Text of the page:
Ecological Restoration: A Landscape Architect’s Perspective

by Anne Penniman

‘Habitat loss is the leading cause of both species extinctions and ecosystem service decline. The two ways to reverse this trend of habitat loss are conservation of currently viable habitat and restoration of degraded habitats.’ (Wikipedia)

Landscape architects confront distressed and disturbed landscapes on a frequent basis. The ideal project involves a landscape architect from the beginning when proactive care is taken to protect the site and existing vegetation. However, the ideal often meets with the circumstantial when the LA is enlisted after key site planning decisions are made or even following the commencement of construction; new buildings, infrastructure or site work often leave a wake of destruction to soils, plantings, and natural drainage patterns. As a result, landscape architects must frequently apply ecological restoration strategies and planting concepts to heal a post-traumatic landscape.

Wikipedia defines ecological restoration as “the practice of renewing and restoring degraded, damaged, or destroyed ecosystems and habitats in the environment by active human intervention and action.” Thus, ecological restoration can become the role of the landscape architect with the goal to create a beautiful, resilient and predominantly native habitat in a designed landscape.

In my practice, I derive great interest and ultimate satisfaction when ecological restoration comes into play on a project. My approach differs from that of a restoration ecologist who will determine exactly the sort of habitat that has been lost and how best to restore it. As a designer, I apply the skillset of observation, programming, and inventory to establish the best strategies for restoring a site. Additionally, I work with ecologists on selected projects to establish parameters of restoration.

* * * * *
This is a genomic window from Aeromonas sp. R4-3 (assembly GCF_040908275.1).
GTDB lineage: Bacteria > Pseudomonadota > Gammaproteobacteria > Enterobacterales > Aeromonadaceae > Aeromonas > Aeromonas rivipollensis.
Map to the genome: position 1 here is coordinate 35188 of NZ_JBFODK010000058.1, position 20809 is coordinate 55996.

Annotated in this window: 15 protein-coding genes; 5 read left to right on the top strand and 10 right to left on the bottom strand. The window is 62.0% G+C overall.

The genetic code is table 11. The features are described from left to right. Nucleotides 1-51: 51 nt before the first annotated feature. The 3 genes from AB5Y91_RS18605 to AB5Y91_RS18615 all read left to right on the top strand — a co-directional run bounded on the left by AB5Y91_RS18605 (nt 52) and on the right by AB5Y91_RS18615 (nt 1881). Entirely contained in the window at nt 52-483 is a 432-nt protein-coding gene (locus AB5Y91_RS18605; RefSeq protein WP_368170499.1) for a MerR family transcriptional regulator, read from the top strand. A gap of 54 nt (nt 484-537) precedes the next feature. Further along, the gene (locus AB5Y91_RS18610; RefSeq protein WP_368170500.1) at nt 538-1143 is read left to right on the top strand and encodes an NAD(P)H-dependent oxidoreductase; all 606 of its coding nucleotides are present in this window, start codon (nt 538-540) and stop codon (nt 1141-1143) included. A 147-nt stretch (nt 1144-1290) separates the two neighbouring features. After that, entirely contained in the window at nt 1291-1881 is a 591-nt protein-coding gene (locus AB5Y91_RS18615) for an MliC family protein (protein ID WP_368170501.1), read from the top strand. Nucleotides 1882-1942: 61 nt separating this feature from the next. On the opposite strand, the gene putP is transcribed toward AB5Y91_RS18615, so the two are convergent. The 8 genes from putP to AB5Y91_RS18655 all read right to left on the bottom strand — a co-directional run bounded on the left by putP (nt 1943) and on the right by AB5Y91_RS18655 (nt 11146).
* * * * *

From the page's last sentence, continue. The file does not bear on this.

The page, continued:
In addition to construction-damaged sites, other projects present landscapes that have been neglected or abused, often without the knowledge or consideration of the current property owner. Through four case studies, this article will address both of these conditions and our solutions to restore and improve the landscapes that are abused in the course of improvements.

Case Study 1: Enhancing a Forest Ecology

A second growth, vestigial woodland was composed of a few native trees (pine, maple, oak). Minimal understory vegetation and eroded, depleted soils dominated the ground plane and often contributed to habitat degradation. Despite the previous owner’s attempts to create check dams on the hillside, flooding issues frequently plagued the house and gardens at the bottom of this hill.

Existing conditions

The solution was to revegetate the hillside with a two-pronged strategy: a transition across the slope from sun to shade dictated different plant palettes. In the shady zones with mature native canopy trees, we planted to develop a transitional woodland: with shady groundcovers, shrubs, and seedlings of native trees. In sunnier areas, we planted herbaceous and woody meadow species as well as young forest trees that would, over time, re-establish the forest canopy in the future. The herbaceous layer in both cases is critically important: by planting several thousand landscape plugs, we were able to modify the soil structure and create openings for infiltration and a roughness quotient that slows down stormwater, thereby stopping the erosive activities and drainage problems on site.

Native herbaceous plugs

Native ferns, grasses, and forbs

Species selected for the sunny zone: native perennials and warm season grasses. Woody species included Myrica pensylvanica, Gaylusaccia baccata, Arctostaphylos uva-ursi, and Rosa caroliniana. As the slope transitioned to more shade, we employed species such as Kalmia latifolia, Vaccinium angustifolium, Rhododendron periclymenoides alongside native fern and grass varieties.

Native forbs, shrubs, and understory trees

Case Study 2: Restoring the Structure of the Landscape